27 April 2011

Frasers Part 12 (Inverness)

The Inverness Frasers are becoming my most challenging and interesting of brick walls. The blog serves as a testing ground before daring to assemble a family history. It may well be a fool’s exercise due to the absence of so many records.

The third of my three research objectives for John Fraser, my Scottish-Inverness-shire ancestor was:
Hopefully, find the baptism of a John Fraser using parameters around his age at the second marriage and various census returns, i.e. searches 1768-1780 for a father called Alexander or James.

Since finding John’s marriage to first wife Ann Fraser was a total bust, and determining the births of their first two sons in Scotland—Alexander and James—was inconclusive, why not go for broke on a luckless trifecta.

Then a funny thing happened on my way to develop this blog post. My original list of relevant baptisms was based on the IGI. Those notes I made ... how many years ago ... necessarily had to be checked against the more recently digitised ScotlandsPeople images. Comparison with search results on ScotlandsPeople did not turn up three of my four “star” candidate couples! It did yield three new couples.

Here’s an example of an IGI entry that doesn’t appear in an all-county search on ScotlandsPeople (SP):
✱ John Fraser born 7 February 1777, baptized 10 February 1777, son of Alexander Fraser & Anne McIntosh—allegedly an extraction from Petty parish, Inverness-shire (not a patron submission). It’s still there on FamilySearch.org, the old IGI being buried in the “Historical Records Collection.” Searching for John on SP for the year 1777 brings NO MATCHES.

The mother’s name in that entry had raised immediate interest because two of the sureties for the marriage bond of John’s daughter Nancy were a father and son called James McIntosh. Nancy and her intended groom crossed the Ottawa River from St. Andrews East to Prescott County in Upper Canada to complete the bond, probably at L’Orignal. The McIntosh men may have been merely friends of the couple, but it’s equally likely they were kin-related to the intended bride or groom. Our John named his second daughter Ann (Nancy); this fits with the (variable) custom of naming the second daughter after the maternal grandmother. 

“Making a case” that the 1777 entry could be my ancestor John and his parents took on a new twist. A kind soul identified only as Hamish responded to my Frasers Part 5. The two McIntosh men were his ancestors. James the son was a tailor who later became the county jailer at L’Orignal. James the elder had “recently emigrated” but alas, his place of origin in Scotland was not mentioned. Was it perhaps the same place from which my Nancy’s father John came?

More from Hamish: James McIntosh Jr’s wife Beatrice was the daughter of Hugh Fraser who emigrated from Breadalbane in 1815 to Lochiel Township, Glengarry County. Beatrice and James apparently married in Canada. Did her father Hugh Fraser and James McIntosh Sr know each other because of their Scottish origins? It's a tenuous connection to the imminent Fraser bridal couple. Still ... it has a resonance. In the meantime Hamish has vanished.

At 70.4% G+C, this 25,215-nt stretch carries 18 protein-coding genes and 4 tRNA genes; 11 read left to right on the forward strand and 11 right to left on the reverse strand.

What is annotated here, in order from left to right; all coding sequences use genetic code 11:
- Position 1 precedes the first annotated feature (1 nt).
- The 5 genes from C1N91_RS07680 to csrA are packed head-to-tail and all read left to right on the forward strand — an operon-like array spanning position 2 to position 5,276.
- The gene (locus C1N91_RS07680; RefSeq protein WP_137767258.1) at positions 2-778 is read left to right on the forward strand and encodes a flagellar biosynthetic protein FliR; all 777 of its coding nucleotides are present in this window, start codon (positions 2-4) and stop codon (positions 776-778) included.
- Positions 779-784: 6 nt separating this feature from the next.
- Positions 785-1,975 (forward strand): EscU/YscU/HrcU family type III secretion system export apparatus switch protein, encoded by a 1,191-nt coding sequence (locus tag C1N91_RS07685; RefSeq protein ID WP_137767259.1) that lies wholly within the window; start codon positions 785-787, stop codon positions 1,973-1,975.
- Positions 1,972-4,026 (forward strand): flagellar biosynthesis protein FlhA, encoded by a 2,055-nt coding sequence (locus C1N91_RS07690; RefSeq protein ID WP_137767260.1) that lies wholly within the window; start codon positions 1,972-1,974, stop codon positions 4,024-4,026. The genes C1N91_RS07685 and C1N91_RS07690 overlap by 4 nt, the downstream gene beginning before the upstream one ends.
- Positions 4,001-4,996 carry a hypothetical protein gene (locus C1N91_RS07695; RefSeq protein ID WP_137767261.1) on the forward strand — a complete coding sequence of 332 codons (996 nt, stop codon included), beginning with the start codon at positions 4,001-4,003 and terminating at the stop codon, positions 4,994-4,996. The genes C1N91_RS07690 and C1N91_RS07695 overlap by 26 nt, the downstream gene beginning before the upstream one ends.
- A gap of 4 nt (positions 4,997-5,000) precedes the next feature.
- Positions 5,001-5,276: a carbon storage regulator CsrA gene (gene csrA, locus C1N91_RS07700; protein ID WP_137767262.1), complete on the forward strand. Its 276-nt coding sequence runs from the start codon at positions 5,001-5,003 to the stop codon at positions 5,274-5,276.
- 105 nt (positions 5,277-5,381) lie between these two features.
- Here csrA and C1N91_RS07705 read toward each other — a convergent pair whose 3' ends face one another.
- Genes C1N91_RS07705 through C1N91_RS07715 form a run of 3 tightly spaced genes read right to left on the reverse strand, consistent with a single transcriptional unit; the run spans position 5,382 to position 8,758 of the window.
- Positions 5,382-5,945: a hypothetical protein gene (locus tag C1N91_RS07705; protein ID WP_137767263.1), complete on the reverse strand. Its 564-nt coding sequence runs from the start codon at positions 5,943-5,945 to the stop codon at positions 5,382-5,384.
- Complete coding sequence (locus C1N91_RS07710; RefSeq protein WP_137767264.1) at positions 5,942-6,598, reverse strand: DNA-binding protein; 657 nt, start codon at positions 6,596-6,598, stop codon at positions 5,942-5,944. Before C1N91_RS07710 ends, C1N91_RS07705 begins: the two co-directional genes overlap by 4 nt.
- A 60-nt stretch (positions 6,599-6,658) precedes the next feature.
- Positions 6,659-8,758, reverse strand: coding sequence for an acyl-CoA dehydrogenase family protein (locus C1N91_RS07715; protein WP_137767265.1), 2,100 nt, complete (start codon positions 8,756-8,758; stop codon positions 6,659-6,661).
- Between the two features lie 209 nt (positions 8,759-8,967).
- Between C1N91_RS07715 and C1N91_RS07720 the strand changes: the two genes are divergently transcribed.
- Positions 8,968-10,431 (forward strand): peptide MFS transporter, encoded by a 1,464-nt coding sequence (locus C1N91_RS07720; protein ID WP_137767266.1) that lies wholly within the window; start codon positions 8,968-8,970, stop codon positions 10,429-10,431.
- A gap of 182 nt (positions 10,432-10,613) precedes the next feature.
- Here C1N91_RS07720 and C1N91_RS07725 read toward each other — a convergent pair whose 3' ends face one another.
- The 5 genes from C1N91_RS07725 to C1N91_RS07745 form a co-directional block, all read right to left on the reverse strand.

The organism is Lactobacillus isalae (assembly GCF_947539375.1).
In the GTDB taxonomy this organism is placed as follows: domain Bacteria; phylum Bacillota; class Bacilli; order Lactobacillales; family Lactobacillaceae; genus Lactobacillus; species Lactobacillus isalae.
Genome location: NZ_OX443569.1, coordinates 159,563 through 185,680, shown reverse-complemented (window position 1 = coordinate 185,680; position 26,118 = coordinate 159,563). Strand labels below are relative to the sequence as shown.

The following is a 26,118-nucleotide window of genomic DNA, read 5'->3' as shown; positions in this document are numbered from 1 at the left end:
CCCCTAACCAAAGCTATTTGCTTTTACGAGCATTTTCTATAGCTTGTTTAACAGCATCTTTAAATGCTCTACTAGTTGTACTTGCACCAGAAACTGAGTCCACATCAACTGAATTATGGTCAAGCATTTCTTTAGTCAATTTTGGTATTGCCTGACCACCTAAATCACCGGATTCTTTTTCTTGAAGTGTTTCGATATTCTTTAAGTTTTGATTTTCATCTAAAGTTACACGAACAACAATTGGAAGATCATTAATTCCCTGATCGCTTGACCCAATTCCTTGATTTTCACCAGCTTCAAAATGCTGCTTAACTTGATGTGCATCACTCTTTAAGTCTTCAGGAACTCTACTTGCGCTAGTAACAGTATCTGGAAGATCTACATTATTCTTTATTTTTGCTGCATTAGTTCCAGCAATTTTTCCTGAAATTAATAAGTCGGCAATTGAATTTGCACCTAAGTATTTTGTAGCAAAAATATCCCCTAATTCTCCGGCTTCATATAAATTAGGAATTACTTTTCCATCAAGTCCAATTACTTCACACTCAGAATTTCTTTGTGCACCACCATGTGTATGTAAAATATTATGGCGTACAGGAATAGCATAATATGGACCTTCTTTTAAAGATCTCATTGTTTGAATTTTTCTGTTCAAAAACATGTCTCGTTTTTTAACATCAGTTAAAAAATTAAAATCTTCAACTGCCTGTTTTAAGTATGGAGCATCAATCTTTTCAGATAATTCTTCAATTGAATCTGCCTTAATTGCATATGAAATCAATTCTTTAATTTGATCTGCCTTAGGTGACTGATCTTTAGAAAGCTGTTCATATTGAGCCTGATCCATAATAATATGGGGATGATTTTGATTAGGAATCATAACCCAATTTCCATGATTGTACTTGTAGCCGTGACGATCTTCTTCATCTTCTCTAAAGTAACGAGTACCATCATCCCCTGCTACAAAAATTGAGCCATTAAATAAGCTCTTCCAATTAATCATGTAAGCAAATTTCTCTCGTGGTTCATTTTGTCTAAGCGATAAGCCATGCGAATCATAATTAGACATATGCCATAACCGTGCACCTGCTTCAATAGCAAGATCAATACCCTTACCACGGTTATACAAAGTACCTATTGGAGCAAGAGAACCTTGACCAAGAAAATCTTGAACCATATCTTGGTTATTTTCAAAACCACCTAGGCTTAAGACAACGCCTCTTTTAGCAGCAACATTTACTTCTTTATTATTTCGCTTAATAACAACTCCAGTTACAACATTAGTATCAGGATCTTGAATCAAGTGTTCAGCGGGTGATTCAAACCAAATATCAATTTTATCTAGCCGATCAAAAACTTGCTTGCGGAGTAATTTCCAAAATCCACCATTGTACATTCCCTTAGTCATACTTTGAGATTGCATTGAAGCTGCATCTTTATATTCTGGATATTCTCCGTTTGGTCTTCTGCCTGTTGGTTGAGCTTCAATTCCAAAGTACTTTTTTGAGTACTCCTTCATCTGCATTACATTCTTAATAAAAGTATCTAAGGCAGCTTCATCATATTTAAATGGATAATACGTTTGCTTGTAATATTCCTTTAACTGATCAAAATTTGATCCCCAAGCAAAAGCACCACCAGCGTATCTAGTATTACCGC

However. Nancy’s about-to-be husband was from the Breadalbane area (my Perthshire John Fraser). If my agonizing analysis had any merit, this is more likely a case of family associates of the groom. Nancy's father, Inverness John with a potential Inverness-McIntosh mother, got lost in the shuffle of possibly-Perthshire-McIntoshes. I'm reminded not only of regular traffic back and forth across the river, but also of spreading families with ties going back to Glengarry County.

Nevertheless, did the said John Fraser born 1777 in Petty ever exist?? Well yes, he did. There he is when I narrowed the search on SP to Petty parish only. But he still doesn’t appear in the all-county search. Duh?

I wonder if anyone else has experienced a similar disconnect in their search results? (Don’t be shy; tell me if I’m doing something dumb.) Scotlands People must be rosy with delight because I am going through credits like nobody’s business.


Anonymous said...

I did not realize I was missed. I have been busy sorting out Skinner ancestors.

I do not know exactly where my McIntosh ancestors came from. In my youth, before visiting Scotland, I asked one of my elderly great Aunts, but she could not remember where they were from. Upon my return she said "Did you visit... where our last known relatives live?" She named a town, which I never wrote down.

The children of the James McIntosh family who came to Canada were John, James, Hugh, Duncan, Peter (who drowned early on) Christie (settled in East Hawkesbury & Lochiel Twps) & Jane who was married to John McPhail (in Scotland I believe) and after a short stay in East Hawkesbury settled in Tayside, Roxborough Twp.
The mother, Margaret McDermid(McDairmid?) is not mentioned and I believe died in Scotland. Interestingly, there were lots of McDairmids in Roxborough.

I do not believe this McIntosh family all came to Canada at the same time, as some of the dates I have seen for John's Lochiel farm were earlier than the 1828 arrival of James Sr. The tree is posted on Rootsweb World Connect by Hamish

Hamish McIntosh

Anonymous said...

An addition to my earlier McIntosh comments: Most of the James McIntosh family were Baptist, though not all. After some reading I am surmising that they were converted in Scotland by the Haldanes. The Breadalbane Baptist Church and the Tayside Baptist Churches figure largely in the family history. James Jr. was Prebyterian & I believe James Sr. was as well. All this was quite a surprise to me as I had envisioned the whole lot of them as bagpipe playing Presbyterians. Hope this gives a few more clews.

Hamish McIntosh